GE Aerospace performs one of the largest supercomputer simulations to examine new open fan engine architecture

Published on:

June 17, 2023 

GE Aerospace has run simulations on the world’s fastest supercomputer, capable of processing data at exascale speed, or more than a quintillion calculations per second, to assist the development of a revolutionary new open fan engine architecture for the future of aviation.

GE Aerospace developed software that can run on Frontier, a newly commissioned supercomputer at the U.S. Department of Energy’s (DOE) Oak Ridge National Laboratory with the processing capability of around 37,000 GPUs. In comparison, Frontier’s processing speed is so fast that it would take all of humanity more than four years to accomplish what the supercomputer can in one second. The company was able to simulate the air movement of a full-scale open fan design in remarkable detail by combining GE Aerospace’s computational fluid dynamics software with Frontier.

“Creating game-changing new aircraft engines necessitates the development of game-changing technical capabilities.” GE Aerospace engineers are reinventing the future of flying with supercomputing and tackling problems that were previously unthinkable,” stated Mohamed Ali, vice president and general manager of engineering for GE Aerospace.

“We are demonstrating supercomputing to be a revolutionary tool for designing aircraft engines for a once-in-a-generation step change in improved fuel efficiency critical for helping the aviation industry towards its target of net zero CO2 emissions by 2050,” Ali said.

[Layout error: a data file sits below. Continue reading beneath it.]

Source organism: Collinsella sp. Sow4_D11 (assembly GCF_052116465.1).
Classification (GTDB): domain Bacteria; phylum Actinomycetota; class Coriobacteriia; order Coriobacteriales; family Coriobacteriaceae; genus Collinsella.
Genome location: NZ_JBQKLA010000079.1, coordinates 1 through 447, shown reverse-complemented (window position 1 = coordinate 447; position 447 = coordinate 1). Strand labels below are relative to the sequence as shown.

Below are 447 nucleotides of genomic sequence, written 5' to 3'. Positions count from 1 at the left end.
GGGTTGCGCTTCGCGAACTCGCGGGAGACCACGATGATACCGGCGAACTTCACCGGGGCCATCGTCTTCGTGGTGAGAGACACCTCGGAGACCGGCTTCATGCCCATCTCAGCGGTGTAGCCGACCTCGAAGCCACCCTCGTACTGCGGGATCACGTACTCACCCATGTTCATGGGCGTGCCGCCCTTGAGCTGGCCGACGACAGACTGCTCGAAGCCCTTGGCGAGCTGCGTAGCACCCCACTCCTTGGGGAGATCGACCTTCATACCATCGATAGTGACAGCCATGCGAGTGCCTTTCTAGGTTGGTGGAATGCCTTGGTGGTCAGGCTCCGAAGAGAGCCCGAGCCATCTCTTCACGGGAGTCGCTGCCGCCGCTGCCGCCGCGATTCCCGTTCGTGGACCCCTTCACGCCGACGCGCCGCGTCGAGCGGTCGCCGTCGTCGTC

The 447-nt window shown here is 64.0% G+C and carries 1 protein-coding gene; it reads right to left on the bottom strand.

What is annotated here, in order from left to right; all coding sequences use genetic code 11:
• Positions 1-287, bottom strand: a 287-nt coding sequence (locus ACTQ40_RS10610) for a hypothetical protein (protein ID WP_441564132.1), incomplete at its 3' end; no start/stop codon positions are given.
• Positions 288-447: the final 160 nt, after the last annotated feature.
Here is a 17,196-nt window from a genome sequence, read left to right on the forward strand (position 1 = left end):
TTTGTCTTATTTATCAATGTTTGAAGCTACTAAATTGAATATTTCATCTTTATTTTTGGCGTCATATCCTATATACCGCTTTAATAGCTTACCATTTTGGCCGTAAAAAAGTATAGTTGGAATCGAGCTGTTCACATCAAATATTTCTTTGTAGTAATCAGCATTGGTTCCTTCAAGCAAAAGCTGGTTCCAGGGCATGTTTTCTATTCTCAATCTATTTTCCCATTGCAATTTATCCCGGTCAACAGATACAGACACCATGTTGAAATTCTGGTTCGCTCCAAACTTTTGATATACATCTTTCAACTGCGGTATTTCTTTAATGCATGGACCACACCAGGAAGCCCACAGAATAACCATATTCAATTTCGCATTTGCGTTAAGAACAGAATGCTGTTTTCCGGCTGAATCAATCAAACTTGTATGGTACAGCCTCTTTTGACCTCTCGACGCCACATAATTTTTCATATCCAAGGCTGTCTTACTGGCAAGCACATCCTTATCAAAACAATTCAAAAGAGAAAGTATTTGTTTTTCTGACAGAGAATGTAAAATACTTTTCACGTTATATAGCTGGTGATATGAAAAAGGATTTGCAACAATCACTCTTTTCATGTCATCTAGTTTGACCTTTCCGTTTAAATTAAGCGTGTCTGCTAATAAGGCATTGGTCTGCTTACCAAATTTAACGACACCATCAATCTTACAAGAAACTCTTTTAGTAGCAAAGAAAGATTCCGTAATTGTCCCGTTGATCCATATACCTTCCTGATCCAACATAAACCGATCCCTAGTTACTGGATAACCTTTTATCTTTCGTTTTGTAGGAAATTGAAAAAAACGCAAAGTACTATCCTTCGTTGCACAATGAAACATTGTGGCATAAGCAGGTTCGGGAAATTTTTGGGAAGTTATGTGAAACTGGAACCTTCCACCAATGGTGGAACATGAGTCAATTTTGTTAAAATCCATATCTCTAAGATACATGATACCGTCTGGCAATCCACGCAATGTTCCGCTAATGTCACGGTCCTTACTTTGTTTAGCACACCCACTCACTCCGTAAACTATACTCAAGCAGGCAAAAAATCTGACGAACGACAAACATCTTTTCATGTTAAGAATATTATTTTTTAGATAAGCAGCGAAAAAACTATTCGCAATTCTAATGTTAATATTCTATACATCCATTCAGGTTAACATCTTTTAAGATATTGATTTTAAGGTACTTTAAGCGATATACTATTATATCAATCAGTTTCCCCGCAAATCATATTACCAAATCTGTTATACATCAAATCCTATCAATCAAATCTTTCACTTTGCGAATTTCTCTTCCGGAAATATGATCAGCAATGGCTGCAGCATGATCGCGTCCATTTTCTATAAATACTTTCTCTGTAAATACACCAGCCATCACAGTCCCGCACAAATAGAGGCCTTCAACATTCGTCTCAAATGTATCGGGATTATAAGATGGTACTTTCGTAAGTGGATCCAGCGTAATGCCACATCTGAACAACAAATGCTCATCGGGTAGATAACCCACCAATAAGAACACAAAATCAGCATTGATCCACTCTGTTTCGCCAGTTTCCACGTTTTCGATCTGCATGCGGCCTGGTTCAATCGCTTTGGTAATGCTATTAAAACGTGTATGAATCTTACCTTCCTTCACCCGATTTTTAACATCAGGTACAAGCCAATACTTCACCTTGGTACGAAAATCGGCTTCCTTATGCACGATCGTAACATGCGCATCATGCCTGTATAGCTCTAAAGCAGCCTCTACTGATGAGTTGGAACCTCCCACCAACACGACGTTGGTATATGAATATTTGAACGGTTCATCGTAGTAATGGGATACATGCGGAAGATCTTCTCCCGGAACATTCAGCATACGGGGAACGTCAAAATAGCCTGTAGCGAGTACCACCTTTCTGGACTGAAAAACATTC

The CFM RISE Revolutionary Innovation for Sustainable Engines programme, launched by GE Aerospace and Safran Aircraft Engines in 2021, comprises the development of innovative new engine topologies such as the open fan, as well as advanced thermal management, combustion, and hybrid electric capabilities. The RISE Program’s goal is to create technologies that will allow a future engine to consume 20% less fuel and emit 20% less CO2 than today’s most efficient engines.

CFM International continues to advance open fan engine architecture with the RISE programme, which removes the nacelle for increased propulsive efficiency while achieving the same speed and cabin experience that commercial aviation passengers demand today. The use of supercomputing power and software tools by GE Aerospace is assisting engineers in understanding open fan aerodynamic and acoustic principles in novel ways. For example, Frontier enables better evaluation of novel engine technology at flight scale throughout the design process. As a result, GE can better optimise engine performance and airframe integration by improving test hardware designs.

“GE Aerospace’s work demonstrates one of the primary features of exascale computing: the ability to quantitatively understand nature in all of its complexities,” said Bronson Messer, director of science at ORNL’s Oak Ridge Leadership Computing Facility, which houses Frontier. “Realising this promise, like any unique scientific instrument, requires dedicated experts like the GE Aerospace team and OLCF staff to turn ideas into insight.” This is a tour de force of computer research, made possible by collaborations like this and Frontier’s unique capabilities.”

About GE Aerospace

GE Aerospace is a world-leading provider of commercial and military jet engines, components, and systems, as well as a global service network to support these capabilities. GE Aerospace and its joint ventures have over 40,000 commercial and 26,000 military aircraft engines in service, and the company is helping to shape the future of aviation.


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